The article on early retinopathy by Malone et al. (1) suggested that all newly diagnosed people with type 1 diabetes should have annual retinal examinations through a dilated pupil. The data to support this suggestion were taken from the Diabetes Control and Complications Trial (DCCT). The DCCT recruited subjects ≥13 years of age who were at least Tanner II stage for pubertal development. Therefore, the data do not apply to prepubertal children. Unfortunately, no such qualification was noted in their article or the accompanying editorial (2). Retinal changes are almost never present in children before puberty. I am concerned that Malone’s article will result in even more children than at present having regular ophthalmologic assessments that are entirely unnecessary. The American Diabetes Association recommends that children ≥10 years of age only need to have retinal examinations after 3–5 years, a time when most will have entered puberty (3). Perhaps a qualification should be noted in a future issue of Diabetes Care.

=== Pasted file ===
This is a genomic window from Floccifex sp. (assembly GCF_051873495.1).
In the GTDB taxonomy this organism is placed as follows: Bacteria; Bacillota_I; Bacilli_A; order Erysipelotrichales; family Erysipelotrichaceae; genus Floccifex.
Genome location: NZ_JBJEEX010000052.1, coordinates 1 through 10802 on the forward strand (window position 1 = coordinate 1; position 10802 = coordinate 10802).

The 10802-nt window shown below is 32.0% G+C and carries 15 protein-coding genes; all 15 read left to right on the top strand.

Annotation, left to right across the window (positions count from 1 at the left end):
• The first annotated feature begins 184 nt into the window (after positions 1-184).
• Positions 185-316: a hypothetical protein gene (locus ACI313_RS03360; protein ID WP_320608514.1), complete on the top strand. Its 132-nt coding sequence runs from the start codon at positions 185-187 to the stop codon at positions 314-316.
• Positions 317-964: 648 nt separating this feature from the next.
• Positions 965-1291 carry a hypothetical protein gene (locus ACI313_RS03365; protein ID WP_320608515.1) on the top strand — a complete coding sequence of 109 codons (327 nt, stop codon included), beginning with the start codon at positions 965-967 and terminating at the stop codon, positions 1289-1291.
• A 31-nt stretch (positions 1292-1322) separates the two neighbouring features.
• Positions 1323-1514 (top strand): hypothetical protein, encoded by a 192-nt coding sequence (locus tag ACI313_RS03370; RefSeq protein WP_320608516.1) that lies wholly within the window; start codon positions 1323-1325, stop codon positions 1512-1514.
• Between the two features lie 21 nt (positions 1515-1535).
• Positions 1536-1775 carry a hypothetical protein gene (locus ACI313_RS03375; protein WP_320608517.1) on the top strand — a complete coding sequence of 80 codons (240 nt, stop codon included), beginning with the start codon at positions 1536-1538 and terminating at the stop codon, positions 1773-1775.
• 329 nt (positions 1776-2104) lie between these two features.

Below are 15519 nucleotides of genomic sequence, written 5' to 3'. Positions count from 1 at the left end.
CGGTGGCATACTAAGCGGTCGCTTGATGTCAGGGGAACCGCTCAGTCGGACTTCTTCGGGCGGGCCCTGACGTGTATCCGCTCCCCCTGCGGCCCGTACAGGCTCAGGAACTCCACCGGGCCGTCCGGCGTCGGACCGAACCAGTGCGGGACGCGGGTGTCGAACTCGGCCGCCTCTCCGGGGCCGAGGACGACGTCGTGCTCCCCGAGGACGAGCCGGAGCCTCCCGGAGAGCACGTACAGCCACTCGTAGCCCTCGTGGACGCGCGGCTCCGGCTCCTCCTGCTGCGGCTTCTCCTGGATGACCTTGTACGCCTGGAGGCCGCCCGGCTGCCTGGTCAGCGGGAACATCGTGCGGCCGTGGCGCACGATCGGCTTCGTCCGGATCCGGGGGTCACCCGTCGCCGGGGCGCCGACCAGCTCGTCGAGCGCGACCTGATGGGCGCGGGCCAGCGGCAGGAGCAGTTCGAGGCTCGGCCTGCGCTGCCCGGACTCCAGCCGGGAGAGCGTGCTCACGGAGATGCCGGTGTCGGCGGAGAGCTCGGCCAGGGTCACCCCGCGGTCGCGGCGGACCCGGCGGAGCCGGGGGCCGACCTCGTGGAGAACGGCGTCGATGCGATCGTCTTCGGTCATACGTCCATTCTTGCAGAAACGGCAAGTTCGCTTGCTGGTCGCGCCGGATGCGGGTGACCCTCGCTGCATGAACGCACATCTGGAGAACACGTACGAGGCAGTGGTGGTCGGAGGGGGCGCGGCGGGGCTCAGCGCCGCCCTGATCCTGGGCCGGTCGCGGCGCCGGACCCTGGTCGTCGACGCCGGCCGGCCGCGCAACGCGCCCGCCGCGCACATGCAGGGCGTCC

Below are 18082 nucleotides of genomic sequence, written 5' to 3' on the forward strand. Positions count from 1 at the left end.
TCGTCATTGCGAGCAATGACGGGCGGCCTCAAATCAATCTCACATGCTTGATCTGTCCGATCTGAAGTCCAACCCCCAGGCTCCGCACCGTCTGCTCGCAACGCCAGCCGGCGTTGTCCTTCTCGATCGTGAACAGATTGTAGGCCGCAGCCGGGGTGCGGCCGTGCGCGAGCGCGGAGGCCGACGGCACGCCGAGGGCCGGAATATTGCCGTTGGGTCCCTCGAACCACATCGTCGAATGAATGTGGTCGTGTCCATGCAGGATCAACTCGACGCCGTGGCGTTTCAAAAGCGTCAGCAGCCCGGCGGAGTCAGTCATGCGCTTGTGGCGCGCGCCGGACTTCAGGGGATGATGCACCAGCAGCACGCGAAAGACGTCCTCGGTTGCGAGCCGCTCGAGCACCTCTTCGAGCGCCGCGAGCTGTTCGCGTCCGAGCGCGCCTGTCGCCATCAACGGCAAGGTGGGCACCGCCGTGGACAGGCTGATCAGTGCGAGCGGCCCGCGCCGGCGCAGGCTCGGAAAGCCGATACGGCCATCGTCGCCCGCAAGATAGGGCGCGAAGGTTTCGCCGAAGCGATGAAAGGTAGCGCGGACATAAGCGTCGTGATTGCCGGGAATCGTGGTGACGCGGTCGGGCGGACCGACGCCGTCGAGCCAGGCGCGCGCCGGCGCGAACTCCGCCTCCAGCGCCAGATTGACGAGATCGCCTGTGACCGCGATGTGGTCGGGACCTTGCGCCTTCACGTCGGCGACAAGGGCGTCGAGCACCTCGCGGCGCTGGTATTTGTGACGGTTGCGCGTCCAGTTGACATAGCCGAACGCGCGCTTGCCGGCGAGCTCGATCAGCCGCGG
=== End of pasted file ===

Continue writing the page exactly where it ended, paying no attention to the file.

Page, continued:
1.
Malone JI, Morrison AD, Pavan PR, Cuthbertson DD: Prevalence and significance of retinopathy in subjects with type 1 diabetes of less than 5 years’ duration screened for the Diabetes Control and Complications Trial.
Diabetes Care
24
:
522
–526,
2001
2.
Palmberg P: Screening for diabetic retinopathy (Editorial).
Diabetes Care
24
:
419
–420,
2001
3.
American Diabetes Association: Diabetic retinopathy (Position Statement).
Diabetes Care
24(Suppl. 1)
:
S73
–S76,
2001

Address correspondence to Robert M. Ehrlich, 381 Church St., Markham, Ontario L3P 7P3, Canada. E-mail: rerlich@sympatico.ca.